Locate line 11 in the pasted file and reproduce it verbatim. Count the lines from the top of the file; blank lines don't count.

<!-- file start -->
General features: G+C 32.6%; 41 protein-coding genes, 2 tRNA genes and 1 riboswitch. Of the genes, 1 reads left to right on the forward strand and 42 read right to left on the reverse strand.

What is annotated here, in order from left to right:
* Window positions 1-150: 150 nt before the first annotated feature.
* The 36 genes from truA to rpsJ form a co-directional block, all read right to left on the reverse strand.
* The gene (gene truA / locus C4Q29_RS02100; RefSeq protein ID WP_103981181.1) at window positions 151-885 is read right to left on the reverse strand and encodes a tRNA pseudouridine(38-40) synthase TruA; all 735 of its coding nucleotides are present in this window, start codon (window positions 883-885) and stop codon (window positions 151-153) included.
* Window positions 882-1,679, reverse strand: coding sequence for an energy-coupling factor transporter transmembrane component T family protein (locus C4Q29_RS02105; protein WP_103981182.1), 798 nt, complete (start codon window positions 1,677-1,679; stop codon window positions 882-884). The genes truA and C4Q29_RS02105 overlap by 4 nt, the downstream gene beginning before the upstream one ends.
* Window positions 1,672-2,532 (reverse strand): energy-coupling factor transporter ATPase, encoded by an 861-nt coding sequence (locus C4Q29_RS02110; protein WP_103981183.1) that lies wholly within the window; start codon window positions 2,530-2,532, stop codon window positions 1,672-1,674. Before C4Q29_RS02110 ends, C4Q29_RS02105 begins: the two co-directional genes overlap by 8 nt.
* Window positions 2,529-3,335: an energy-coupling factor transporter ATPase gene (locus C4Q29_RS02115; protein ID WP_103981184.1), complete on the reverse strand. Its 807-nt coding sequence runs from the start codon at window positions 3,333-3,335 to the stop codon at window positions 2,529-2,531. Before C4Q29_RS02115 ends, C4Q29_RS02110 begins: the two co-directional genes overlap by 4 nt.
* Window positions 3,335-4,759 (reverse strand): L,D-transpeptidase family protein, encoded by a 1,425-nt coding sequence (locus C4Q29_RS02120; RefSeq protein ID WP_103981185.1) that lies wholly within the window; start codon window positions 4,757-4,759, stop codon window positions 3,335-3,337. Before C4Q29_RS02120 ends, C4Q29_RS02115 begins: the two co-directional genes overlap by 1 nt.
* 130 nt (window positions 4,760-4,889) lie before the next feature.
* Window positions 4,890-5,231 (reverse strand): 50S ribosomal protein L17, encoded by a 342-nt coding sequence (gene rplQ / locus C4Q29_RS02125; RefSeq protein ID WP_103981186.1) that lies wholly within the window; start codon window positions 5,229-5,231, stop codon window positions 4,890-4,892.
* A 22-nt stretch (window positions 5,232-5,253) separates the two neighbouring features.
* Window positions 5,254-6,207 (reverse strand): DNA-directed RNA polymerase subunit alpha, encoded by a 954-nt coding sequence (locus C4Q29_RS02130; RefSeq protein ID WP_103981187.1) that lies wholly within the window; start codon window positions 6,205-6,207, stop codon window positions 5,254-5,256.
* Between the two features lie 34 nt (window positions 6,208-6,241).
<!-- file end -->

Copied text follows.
* Window positions 4,890-5,231 (reverse strand): 50S ribosomal protein L17, encoded by a 342-nt coding sequence (gene rplQ / locus C4Q29_RS02125; RefSeq protein ID WP_103981186.1) that lies wholly within the window; start codon window positions 5,229-5,231, stop codon window positions 4,890-4,892.